Facebook prohibits cannabis ads under its Community Standards policy, although recent rumors suggest a policy change could occur.
Per Google’s stance on recreational drugs, cannabis ads are not allowed. This applies to CBDas well, which the company also includes on its unapproved substances list.
A choice few businesses have found ways to advertise on these platforms. Yet most fail to do so and must turn to alternative marketing tactics.
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How Regulations Affect Cannabis
Joel Lunenfeld is chief marketing officer at NorCal Cannabis Co. Previously, Lunenfeld was at Twitter working as its brand strategy head. In cannabis, he said he notices the same restrictions that were found in early social media.
“The limitations we had early on — which were a lack of targeting and measuring tools, a lack of analytics and a lack of real native ads the platforms built over the years — they are not at our disposal today,” he said.
Lunenfeld said a lack of technology and targeting tools from these platforms leads NorCal and other cannabis companies to become “a bit scrappier.” For NorCal, this means an emphasis on organic, community-driven content driven by influencers.
Nam Tran is brand director of ad and management agency The Goodfellas Group. Tran said social media regulations don’t affect the company’s focus on developing relationships with retail and dispensary owners.
“It takes a little creativity but it is definitely achievable,” he said. “With our new brands, we focus on working with the stores to develop a solid consumer base within their local community. Doing this in multiple regions will allow the brand to organically grow on social media through word-of-mouth and real user testimonials.”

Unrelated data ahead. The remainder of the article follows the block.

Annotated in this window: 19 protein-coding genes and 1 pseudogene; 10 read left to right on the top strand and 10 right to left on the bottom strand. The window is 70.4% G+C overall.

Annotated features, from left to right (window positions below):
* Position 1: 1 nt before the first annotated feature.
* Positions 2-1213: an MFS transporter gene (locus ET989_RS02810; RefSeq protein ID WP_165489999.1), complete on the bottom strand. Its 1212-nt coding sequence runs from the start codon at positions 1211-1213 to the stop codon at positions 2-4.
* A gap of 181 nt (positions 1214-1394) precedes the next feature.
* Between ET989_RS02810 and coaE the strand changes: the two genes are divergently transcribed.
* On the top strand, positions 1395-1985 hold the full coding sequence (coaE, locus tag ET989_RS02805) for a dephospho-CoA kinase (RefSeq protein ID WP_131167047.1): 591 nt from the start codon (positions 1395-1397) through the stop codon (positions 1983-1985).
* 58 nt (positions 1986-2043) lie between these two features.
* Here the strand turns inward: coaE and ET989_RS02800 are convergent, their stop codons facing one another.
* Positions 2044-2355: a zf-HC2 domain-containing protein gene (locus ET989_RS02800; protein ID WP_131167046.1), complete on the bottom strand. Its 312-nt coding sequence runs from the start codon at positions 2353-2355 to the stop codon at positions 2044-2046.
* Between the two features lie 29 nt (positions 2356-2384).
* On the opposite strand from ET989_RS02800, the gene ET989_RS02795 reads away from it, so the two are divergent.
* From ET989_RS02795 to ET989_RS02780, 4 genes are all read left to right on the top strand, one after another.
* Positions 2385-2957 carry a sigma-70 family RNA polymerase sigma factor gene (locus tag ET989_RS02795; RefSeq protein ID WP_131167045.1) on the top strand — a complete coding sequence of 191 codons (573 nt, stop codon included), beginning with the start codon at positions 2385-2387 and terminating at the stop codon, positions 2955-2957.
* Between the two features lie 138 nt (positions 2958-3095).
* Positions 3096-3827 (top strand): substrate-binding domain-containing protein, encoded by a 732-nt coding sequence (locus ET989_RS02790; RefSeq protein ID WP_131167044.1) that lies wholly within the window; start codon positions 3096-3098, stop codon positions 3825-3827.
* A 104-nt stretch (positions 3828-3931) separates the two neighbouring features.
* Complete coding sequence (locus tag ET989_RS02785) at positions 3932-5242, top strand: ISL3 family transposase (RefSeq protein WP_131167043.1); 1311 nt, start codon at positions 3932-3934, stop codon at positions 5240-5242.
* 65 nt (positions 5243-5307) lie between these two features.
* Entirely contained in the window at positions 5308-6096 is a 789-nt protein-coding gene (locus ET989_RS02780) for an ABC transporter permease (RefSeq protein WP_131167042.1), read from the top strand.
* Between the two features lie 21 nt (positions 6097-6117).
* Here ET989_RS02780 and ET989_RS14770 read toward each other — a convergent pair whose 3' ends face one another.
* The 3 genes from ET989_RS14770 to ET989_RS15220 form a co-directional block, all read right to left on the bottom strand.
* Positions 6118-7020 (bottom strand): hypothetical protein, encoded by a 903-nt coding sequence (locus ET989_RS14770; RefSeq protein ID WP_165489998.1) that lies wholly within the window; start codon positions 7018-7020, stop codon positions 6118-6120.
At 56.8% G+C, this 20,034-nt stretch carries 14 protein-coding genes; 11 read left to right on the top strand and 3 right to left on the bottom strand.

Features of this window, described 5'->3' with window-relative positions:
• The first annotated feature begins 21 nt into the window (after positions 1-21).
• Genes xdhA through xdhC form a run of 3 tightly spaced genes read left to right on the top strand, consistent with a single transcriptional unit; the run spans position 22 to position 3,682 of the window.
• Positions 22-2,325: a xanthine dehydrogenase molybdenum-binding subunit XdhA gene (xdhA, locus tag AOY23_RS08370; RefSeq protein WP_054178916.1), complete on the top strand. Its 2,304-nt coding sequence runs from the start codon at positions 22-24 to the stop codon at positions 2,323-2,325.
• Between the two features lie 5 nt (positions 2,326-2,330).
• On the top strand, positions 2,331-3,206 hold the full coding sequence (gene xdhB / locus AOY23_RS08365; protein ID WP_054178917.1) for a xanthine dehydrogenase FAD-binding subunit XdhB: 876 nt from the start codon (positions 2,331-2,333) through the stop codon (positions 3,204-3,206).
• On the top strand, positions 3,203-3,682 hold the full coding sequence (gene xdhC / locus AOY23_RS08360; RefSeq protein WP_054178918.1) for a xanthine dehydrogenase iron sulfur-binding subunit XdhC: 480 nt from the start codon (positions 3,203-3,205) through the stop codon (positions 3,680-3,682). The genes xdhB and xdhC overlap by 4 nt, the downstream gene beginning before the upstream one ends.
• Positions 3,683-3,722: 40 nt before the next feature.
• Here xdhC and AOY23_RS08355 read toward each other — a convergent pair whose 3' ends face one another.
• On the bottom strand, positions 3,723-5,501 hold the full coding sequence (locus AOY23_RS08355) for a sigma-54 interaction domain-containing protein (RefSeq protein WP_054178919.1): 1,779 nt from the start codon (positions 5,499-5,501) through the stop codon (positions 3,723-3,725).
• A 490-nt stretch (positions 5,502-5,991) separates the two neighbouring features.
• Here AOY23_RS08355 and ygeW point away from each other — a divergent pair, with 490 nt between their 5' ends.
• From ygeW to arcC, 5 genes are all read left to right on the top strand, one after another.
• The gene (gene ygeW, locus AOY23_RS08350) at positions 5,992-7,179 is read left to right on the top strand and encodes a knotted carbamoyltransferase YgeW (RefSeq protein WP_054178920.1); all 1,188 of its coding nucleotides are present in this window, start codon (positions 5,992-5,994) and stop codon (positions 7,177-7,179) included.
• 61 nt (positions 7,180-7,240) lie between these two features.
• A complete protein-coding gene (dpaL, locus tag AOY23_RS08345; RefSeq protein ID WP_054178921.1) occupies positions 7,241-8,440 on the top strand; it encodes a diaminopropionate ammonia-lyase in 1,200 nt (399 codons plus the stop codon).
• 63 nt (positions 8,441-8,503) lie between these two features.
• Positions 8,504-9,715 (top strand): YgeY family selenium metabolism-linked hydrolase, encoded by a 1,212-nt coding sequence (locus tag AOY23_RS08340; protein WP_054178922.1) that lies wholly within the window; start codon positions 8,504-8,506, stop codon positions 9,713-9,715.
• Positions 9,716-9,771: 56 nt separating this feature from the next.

Both Tran and Lunenfeld noted the need for creative marketing tactics. NorCal relies on outdoor and print advertising. The company also incorporates live events and works with influencers to, Lunenfeld said, “tell our story through their story.”
The Goodfellas Group taps into tactics from its past medical marijuana market forays: patient appreciation days, also known as in-store demos.
“It is a great way to work with a store to build a consumer base within their local community,” Tran said. “Once the store has the base, it is a lot easier for us to pitch the store on increasing our shelf space when they have a good existing business with the brand.”
A Change In Policy At Facebook
The previously mentioned policy change at Facebook could alter how many cannabis brands advertise. For NorCal, it sees a path where its content marketing focuses on educating consumers and telling them about their options, safety and wellness usage of an item.
“With that approach in our content marketing … with these platforms, we find them to be a bit more inviting to work with us in the future,” said NorCal’s CMO.
Social Media Slowdown?
For a year or so, reports have suggested that social media use is down virtually across the board. Notably, teens have shifted away from popular platforms from an earlier era.
Lunenfeld does not subscribe to this notion. He acknowledged that daily and some monthly metrics may be flat.
Yet: “the reach of social media, the off-platform reach, the embedded news stories and articles is larger than ever.”
Going forward, the CMO said he expects to see a crossover between cannabis influencers and those working in tangential sectors that launch brands and build communities together.
Both Tran and Lunenfeld emphasized the importance of authenticity in branding. Tran also pointed out the importance of not becoming lost in the wealth of content online.
“Let’s be honest, a social media page with just pictures of close-ups of flower will become white noise really fast. Becoming white noise is not good.”
Lunenfeld singled out social equity efforts as well. He noted the importance of “products that have more good baked into the business model and local activation that really help raise up the communities that we work with.”
Aside from the rumors of Facebook’s policy change, no other potential plans have surfaced as of late.
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This article is brought to you courtesy of Benzinga.